LETTERS: Understanding ISDA role in derivatives market
I would like to comment on an article by Rufus Mwanyasi that was published in the February 27 edition of the Business Daily and titled ‘NSE is getting derivatives law spot on despite the slow pace’.This was a bold and commendable attempt by the writer to explain his understanding of the practical implementation of the Capital Markets (Derivatives Markets) Regulations 2015 (gazetted in 2016), even though no specific mention of this Regulation was made. Financial derivatives are infamous worldwide for their complexity and are generally relegated to the esoteric field of quants, financial engineers and other sector experts. There is certainly a dearth of indigenous literature or professional expertise on the subject locally, and therefore the efforts of pioneer writers should not go unnoticed.I do agree with what the writer said about the timeliness of the planned launch of the derivatives exchange market in Kenya sometime later this year. It is indeed true that the country would be taking an inventive step in the African continent outside South Africa with the launch of these markets, even though we will still be playing catch-up with the developed and emerging markets of the world.This view is especially reinforced if one considers how much time has lapsed since the government conceptualised the development of policy frameworks for commodities and futures markets way back in the 2010 Budget Speech.My point of departure with the opinion piece is centred around the writer’s argument that the Nairobi Securities Exchange (NSE) should adhere to the Master Agreement published by the International Swaps and Derivatives Association (ISDA) as the foundational basis of the market.This was the crux of the writer’s opinion, and I would like to counter here that the writer’s formulation of the 2015 Regulations was a little wrong. To make my point clearer, I must first classify derivatives and then briefly explain how they work. It would be instructive to point out at this juncture that as a lawyer, I neither hold brief for the industry regulator, the Capital Markets Authority (CMA), nor the NSE.Derivatives (options, swaps, forwards/futures) can be used widely, both in an organised exchange i.e. stock market, or off an exchange, otherwise known as over-the-counter (OTC). Globally, the OTC markets have traditionally dwarfed exchange traded derivatives in terms of popularity. In Kenya, OTC derivative products have been available in the market for a good number of years, in transactions between sophisticated corporates and selected lenders.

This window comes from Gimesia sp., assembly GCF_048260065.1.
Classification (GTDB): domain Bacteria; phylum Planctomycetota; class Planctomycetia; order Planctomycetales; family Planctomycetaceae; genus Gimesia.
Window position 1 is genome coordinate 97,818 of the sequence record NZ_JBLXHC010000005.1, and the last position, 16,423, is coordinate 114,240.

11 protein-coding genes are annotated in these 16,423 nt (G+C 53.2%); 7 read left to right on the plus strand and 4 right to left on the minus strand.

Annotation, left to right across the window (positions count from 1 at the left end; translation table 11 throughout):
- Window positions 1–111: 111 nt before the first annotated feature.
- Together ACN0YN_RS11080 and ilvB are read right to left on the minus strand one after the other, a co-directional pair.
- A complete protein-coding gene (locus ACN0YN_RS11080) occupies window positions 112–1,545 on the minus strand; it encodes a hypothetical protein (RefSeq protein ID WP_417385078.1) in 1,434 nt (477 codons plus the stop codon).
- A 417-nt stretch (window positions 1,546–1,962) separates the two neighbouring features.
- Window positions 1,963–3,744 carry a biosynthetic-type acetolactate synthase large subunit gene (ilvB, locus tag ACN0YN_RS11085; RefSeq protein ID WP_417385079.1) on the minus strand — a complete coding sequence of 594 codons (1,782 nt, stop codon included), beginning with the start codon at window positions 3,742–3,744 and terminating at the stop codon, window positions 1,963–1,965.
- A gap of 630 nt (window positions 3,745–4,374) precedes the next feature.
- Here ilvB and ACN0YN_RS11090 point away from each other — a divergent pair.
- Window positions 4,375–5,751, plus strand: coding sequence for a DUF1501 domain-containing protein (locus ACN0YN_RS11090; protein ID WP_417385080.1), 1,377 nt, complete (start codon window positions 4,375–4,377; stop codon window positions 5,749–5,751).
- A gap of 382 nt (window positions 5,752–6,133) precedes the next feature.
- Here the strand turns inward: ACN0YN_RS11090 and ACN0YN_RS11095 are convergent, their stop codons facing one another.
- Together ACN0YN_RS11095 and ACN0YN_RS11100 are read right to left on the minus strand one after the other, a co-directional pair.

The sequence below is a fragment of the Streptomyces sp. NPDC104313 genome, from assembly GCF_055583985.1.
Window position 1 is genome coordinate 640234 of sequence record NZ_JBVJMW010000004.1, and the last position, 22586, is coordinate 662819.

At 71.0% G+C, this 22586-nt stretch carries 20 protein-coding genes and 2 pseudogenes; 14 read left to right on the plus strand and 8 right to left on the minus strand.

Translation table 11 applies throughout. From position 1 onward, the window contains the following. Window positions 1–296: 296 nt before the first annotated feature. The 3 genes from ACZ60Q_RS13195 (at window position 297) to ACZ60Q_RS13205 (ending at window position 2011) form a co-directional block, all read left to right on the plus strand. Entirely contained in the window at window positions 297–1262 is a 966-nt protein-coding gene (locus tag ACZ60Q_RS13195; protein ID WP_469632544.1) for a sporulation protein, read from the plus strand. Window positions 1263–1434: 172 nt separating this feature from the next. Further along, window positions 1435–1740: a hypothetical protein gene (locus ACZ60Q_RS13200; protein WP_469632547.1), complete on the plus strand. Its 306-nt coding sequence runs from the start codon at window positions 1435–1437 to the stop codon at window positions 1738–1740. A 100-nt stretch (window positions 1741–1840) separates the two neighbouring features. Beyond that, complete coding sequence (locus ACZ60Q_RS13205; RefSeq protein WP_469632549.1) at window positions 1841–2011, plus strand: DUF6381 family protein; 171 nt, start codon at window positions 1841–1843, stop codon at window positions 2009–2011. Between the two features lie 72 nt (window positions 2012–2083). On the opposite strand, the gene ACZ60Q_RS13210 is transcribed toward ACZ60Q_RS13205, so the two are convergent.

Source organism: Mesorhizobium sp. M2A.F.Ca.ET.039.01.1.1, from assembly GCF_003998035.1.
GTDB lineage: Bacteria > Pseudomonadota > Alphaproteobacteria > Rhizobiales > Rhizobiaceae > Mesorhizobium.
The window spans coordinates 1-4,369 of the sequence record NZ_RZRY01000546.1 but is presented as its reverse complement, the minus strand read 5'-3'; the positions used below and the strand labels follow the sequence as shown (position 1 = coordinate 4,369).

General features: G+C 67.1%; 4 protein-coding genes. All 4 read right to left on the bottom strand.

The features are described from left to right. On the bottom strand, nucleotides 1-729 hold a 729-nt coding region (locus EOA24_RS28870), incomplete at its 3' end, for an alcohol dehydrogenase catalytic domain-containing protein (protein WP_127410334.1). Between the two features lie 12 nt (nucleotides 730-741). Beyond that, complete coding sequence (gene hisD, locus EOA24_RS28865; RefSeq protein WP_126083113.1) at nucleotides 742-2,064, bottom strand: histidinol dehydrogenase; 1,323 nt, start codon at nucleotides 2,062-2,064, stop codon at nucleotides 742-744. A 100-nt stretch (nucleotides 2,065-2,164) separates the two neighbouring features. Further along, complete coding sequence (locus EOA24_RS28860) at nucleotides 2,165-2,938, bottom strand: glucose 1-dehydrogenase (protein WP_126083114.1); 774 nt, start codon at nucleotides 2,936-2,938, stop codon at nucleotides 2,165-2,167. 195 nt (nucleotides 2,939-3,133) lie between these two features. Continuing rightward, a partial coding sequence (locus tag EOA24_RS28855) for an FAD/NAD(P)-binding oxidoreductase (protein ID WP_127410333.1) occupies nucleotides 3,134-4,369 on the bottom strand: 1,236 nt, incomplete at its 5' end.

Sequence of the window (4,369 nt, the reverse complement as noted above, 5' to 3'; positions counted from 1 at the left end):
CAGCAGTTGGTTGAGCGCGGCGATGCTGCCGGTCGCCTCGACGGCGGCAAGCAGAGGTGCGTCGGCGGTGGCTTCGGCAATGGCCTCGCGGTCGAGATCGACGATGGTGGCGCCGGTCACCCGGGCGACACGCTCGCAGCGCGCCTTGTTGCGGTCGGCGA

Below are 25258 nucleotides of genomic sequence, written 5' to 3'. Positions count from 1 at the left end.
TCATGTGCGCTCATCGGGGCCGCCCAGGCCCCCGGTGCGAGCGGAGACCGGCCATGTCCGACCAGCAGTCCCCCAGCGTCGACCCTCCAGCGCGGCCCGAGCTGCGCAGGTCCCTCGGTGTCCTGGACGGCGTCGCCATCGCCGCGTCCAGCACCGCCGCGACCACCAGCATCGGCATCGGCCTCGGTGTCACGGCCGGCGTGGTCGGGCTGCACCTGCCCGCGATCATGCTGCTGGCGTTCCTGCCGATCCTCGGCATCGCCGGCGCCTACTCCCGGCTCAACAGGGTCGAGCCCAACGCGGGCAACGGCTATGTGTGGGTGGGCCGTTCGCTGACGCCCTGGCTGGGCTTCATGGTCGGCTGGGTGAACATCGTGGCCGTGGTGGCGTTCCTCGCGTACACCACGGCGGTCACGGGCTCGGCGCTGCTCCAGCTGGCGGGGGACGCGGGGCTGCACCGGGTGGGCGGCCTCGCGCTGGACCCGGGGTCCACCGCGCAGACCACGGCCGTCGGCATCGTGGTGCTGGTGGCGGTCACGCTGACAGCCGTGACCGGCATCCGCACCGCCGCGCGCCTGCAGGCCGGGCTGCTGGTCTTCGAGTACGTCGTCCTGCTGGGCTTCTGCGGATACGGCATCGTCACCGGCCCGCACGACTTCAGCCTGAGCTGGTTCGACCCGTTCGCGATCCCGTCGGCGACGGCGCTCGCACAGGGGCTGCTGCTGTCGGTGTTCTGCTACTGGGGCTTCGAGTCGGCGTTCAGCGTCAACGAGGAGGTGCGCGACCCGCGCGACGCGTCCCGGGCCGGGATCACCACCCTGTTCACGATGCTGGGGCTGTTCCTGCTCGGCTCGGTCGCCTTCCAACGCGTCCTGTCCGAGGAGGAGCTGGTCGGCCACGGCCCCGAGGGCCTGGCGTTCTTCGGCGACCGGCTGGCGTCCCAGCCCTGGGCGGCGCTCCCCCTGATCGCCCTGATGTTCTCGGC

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As a simple illustration of an OTC derivative in the form of a forward contract, we can consider an airline company such as Kenya Airways getting into an agreement with an oil supplier to deliver jet fuel to it in the next two years, at a forward price that is fixed today.Such an arrangement would be beneficial to the airline by providing cash flow certainty over the next two years, at the risk of losing out if the market price for jet fuel is lower than the contractual sum on the delivery date.Under the terms of the contract, the oil company will therefore be obligated to physically deliver to the airline an agreed number of barrels of jet fuel at a set price on 1st March 2021, in exchange for a fixed sum. Because it is a contract between two parties, there is always a risk that one counter-party will not meet its end of the bargain. The oil company could fail to deliver the jet fuel as expected, or the airline could fail to pay up upon delivery.Forward contracts are therefore non-standard, customised contracts between two parties, for delivery of an asset/commodity on a future date in exchange for payment. In order to introduce uniformity thereby providing predictability in these transactions, global players in the OTC derivatives market formed an umbrella body known as ISDA, which has over the years rolled out and revised various standard Master Agreements and associated documentation for use in such transactions.Futures contracts were introduced as an innovative way of resolving the inherent counter-party risk in forward contracts. A futures contract is an exchange traded, standardised, forward-like contract that is marked to market daily. Its key features are that it is based on an underlying asset or commodity of a defined quality and maturity date, is exchange traded (as opposed to private), and payment is guaranteed through an intermediary, the clearing house, eliminating the counter-party risk.Eric Otonglo, Advocate of the High Court of Kenya.